tax breaks — August 25, 2014

Back-to-School Tax Credits

by Bob Williams

Back to School Tax Credits

Well, here we are at the doorway to fall once again, that time when our young scholars head back to class. For parents and students alike, that frequently means a round of checks stampeding out of their bank accounts faster than you can say “tuition and fees.” But all is not lost. You can recover at least a portion of your education expenses, thanks to credits on your federal income tax return. Let's take a look at what's available.

The Credits

The American Opportunity Tax Credit is the go-to tax credit for students in the first four years of college. It's worth up to $2,500 to a qualified taxpayer. Part of this credit is refundable, which means the taxpayer can get up to $1,000 as a refund – even when you don't have any tax liability.

For those in post-graduate classes – whether master’s or doctorate – or even those students who just like to further their education throughout life, the Lifetime Learning Credit can help ease financial stress. This credit is good for expenses in any year of an academic career, with no limit to the number of years it can be claimed. The credit can be worth as much as $2,000 for a qualified taxpayer.

No matter which of these credits fit you, remember that you can use only one of them per student on your federal income tax return.

You’ll want to make sure the educational institution is eligible under the IRS guidelines. In general, eligible schools are those that offer education beyond high school. This includes most colleges and universities, as well as vocational schools. Visit the IRS list to check the eligibility of your institution.

What Expenses Qualify?

Either credit will reimburse expenses for books, supplies and equipment the student needs for their course of study. The American Opportunity Tax Credit requires that the expenses are for education resulting in a degree or recognized education credential.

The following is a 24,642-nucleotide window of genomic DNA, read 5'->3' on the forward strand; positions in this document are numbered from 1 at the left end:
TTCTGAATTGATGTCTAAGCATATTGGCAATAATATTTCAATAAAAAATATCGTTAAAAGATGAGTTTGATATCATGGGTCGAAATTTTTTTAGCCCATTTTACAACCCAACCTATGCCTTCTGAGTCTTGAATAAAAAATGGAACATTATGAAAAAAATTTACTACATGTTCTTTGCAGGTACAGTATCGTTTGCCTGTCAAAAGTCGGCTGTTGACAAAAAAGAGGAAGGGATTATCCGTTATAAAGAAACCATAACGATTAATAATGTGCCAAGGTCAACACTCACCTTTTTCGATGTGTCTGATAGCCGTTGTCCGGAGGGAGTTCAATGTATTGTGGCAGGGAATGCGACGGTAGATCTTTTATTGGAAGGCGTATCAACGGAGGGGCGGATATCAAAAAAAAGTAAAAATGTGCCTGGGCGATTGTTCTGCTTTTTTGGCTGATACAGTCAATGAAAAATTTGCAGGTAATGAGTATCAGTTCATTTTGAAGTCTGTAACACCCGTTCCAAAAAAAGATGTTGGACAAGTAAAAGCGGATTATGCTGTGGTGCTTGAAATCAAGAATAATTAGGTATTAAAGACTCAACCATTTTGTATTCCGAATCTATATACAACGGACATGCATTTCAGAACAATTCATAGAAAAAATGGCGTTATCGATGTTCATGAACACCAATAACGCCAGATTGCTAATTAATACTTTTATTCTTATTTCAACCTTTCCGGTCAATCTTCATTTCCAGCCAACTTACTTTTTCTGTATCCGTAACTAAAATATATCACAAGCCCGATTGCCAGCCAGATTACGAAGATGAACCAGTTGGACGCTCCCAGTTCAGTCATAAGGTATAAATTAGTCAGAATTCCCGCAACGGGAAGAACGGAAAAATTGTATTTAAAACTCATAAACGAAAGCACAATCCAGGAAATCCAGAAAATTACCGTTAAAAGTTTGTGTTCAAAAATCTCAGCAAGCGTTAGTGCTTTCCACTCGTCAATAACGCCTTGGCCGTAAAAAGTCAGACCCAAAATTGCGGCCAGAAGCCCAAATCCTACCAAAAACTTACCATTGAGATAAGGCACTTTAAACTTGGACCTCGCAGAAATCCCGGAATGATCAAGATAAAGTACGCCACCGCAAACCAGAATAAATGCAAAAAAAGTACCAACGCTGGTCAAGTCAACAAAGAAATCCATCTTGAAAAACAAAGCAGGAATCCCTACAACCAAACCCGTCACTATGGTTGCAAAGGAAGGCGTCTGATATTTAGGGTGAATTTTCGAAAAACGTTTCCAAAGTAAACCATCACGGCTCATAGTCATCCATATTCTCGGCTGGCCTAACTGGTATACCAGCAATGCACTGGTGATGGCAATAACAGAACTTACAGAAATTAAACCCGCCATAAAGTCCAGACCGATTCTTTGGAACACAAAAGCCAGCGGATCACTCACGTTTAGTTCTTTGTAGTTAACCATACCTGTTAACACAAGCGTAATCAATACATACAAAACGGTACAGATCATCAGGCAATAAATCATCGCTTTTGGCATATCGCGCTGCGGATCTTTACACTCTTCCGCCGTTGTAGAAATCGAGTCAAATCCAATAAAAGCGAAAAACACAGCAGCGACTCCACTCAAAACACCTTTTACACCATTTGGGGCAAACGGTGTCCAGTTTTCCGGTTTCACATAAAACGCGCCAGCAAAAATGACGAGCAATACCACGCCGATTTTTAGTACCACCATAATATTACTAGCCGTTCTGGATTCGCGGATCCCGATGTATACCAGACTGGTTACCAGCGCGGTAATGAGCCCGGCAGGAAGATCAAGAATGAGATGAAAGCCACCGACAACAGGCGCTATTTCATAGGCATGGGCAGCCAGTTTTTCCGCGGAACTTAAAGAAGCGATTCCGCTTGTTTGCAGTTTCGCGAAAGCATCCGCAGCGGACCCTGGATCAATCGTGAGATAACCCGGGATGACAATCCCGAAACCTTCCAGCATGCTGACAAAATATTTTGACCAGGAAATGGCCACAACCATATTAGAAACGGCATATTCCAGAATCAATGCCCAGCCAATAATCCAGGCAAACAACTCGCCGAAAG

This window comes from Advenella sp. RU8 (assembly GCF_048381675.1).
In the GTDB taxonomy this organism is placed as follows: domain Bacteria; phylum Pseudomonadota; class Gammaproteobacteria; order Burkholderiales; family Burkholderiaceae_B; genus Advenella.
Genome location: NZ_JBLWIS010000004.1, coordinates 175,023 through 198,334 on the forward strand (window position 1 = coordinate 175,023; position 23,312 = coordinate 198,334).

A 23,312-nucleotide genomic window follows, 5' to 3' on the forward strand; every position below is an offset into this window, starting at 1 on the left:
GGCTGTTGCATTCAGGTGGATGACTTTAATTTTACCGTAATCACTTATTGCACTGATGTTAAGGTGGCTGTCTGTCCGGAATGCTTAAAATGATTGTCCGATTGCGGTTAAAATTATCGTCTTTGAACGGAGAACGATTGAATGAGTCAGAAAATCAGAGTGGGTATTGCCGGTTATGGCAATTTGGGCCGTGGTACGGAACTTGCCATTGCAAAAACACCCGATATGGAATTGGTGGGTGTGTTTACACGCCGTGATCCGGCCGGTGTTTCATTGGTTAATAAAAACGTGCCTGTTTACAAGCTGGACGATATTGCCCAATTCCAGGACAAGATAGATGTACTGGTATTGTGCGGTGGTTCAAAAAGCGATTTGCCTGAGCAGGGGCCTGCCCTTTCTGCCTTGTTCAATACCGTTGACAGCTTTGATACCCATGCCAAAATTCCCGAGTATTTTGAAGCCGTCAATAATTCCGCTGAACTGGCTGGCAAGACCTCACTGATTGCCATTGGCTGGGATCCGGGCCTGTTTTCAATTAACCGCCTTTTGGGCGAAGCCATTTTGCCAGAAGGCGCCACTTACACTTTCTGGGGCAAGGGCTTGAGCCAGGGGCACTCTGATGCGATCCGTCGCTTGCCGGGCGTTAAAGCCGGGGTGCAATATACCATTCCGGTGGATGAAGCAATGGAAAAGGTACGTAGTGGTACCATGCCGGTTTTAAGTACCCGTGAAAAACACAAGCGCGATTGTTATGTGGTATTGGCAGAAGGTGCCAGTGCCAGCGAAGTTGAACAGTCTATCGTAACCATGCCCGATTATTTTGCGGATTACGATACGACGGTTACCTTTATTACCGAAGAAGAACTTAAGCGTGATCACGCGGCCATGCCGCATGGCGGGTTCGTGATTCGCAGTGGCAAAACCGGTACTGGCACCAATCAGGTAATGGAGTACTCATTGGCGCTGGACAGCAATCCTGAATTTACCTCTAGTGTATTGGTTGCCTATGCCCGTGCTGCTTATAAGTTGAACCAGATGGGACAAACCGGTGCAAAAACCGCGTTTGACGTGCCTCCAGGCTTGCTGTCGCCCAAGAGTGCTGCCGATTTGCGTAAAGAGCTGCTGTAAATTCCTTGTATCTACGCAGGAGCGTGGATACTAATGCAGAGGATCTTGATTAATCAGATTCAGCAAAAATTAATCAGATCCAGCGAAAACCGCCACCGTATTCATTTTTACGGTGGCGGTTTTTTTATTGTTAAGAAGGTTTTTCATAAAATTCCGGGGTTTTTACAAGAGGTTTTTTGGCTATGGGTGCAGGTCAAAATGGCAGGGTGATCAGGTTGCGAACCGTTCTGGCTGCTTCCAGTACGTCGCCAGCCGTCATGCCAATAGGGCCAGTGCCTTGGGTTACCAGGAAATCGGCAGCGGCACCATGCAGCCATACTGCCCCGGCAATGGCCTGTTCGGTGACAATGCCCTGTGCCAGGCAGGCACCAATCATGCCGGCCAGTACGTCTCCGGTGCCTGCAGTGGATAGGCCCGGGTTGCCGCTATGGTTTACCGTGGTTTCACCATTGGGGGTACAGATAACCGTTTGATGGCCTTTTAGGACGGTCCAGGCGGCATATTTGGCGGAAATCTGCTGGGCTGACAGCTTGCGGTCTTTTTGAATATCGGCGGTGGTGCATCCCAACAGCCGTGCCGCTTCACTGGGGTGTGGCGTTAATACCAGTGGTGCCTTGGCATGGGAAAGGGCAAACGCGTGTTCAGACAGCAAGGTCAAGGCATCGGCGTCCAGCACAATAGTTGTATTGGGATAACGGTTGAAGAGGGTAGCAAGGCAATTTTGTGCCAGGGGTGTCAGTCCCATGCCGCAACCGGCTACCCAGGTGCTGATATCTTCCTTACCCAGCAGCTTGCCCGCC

The Lifetime Learning Credit, on the other hand, adds that the courses can also be for improving a student’s job skills – or acquiring new ones.

Some expenses, though, do not qualify. Room and board, insurance, medical expenses (including student health fees), and personal expenses don’t qualify for either credit.

Sports, games, hobbies or non-credit courses won’t qualify for the credits, unless they are part of the student’s degree program. The Lifetime Learning Credit allows these courses as expense only if they help the student improve or acquire job skills.

If the student’s expenses were paid with funds from a tax-free source – tax-free grants, scholarships or fellowships, for example – those expenses cannot be claimed for either credit. If the expenses exceeded the amount of the tax-free funding, reduce the reported expense by the tax-free amount when applying for the credit.

For more information on the education credits, click here to get details from the IRS.

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